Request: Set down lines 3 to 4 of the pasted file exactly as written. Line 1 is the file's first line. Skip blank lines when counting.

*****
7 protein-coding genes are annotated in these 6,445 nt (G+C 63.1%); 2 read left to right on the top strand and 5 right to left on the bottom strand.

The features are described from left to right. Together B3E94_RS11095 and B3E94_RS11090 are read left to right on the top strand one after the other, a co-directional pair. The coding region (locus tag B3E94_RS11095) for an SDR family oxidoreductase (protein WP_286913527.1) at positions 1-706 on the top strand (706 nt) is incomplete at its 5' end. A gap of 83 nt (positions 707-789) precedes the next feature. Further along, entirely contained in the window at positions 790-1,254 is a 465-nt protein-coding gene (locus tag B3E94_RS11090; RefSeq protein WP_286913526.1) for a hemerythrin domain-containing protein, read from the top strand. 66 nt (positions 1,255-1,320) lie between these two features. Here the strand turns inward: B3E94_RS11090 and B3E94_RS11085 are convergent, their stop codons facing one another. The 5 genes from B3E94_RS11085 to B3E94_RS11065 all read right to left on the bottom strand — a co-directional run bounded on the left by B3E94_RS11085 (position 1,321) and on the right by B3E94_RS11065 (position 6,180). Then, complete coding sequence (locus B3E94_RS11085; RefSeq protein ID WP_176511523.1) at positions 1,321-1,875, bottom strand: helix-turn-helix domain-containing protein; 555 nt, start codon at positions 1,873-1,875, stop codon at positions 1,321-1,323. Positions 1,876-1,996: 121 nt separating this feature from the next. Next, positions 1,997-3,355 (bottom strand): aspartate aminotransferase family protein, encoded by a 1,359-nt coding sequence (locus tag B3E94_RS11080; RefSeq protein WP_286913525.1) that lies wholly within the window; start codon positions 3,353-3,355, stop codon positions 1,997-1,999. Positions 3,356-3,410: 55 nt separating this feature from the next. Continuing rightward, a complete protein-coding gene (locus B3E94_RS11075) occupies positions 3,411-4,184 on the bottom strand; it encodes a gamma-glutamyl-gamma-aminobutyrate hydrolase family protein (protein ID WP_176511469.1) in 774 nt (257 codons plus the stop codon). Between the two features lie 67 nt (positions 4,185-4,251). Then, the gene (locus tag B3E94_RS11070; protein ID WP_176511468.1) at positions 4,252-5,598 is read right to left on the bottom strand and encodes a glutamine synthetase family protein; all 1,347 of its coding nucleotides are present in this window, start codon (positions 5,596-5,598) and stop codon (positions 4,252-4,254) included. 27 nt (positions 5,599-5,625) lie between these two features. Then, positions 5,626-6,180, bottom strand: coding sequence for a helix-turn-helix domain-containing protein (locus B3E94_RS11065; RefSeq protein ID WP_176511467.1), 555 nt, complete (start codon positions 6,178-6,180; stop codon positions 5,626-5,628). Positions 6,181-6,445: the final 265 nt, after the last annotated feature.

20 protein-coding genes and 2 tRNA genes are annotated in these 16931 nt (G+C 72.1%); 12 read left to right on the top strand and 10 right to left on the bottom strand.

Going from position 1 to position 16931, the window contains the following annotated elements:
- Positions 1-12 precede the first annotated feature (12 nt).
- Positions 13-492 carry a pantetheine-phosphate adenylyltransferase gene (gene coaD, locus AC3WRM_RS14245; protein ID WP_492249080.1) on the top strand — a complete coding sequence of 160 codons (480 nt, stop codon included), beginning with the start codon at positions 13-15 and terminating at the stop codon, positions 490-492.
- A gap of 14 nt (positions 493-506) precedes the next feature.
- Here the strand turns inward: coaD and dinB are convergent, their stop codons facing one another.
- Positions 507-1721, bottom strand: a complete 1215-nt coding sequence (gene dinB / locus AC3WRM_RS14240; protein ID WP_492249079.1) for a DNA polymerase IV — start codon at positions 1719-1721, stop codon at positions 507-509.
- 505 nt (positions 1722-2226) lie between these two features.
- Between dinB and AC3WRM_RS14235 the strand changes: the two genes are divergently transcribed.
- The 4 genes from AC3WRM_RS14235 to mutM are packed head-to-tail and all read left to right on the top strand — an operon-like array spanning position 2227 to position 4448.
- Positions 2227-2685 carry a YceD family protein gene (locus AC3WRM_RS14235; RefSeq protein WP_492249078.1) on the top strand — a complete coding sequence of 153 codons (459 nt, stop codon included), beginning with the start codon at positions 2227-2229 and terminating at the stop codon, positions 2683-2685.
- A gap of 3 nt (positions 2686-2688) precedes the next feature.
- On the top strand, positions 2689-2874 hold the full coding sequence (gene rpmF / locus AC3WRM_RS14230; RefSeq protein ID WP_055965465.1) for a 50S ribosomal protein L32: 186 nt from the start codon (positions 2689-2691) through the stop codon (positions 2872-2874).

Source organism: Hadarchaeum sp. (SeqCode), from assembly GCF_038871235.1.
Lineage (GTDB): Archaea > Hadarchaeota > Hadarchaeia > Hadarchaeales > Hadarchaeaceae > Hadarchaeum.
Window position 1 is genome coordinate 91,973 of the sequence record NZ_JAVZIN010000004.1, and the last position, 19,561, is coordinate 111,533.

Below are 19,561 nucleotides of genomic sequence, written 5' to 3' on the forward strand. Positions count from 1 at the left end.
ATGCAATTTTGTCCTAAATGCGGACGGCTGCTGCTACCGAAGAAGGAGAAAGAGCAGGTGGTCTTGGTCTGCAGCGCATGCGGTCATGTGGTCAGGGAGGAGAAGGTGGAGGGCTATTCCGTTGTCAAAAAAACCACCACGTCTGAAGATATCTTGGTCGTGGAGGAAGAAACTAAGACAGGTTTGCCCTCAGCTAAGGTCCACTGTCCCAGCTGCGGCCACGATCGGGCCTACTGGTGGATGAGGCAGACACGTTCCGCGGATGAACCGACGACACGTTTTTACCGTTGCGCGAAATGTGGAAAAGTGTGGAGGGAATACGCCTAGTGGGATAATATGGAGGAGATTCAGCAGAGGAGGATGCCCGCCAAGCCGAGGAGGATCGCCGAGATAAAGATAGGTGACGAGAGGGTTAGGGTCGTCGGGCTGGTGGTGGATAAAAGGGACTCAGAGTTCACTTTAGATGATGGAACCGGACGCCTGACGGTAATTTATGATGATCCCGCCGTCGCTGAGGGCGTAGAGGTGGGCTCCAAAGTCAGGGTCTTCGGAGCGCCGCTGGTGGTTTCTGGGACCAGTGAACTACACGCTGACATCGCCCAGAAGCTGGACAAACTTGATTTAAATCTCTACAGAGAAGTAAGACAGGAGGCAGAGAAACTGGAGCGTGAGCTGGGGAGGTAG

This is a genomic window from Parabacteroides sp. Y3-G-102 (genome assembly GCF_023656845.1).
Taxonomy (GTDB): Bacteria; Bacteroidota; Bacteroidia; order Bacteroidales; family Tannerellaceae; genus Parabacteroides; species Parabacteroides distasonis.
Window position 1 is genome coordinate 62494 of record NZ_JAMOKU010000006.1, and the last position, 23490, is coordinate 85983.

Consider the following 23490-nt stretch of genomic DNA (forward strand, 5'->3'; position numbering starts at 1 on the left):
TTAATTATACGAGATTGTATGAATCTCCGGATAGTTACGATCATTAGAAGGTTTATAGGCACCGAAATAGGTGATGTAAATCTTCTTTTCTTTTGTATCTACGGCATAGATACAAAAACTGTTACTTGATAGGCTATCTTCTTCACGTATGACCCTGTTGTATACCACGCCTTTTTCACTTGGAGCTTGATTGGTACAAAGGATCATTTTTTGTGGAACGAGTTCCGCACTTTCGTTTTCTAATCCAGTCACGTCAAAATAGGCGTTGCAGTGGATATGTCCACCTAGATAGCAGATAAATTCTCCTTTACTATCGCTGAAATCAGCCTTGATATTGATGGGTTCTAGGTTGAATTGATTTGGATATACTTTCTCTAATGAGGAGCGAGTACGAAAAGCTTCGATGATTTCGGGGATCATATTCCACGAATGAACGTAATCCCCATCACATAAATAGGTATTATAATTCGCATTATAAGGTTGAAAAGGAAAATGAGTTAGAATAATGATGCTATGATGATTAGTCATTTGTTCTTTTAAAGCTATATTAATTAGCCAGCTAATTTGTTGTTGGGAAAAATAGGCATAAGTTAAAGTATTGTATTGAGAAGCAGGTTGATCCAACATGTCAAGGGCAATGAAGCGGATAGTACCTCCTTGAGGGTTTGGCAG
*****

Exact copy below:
20 protein-coding genes and 2 tRNA genes are annotated in these 16931 nt (G+C 72.1%); 12 read left to right on the top strand and 10 right to left on the bottom strand.

Going from position 1 to position 16931, the window contains the following annotated elements: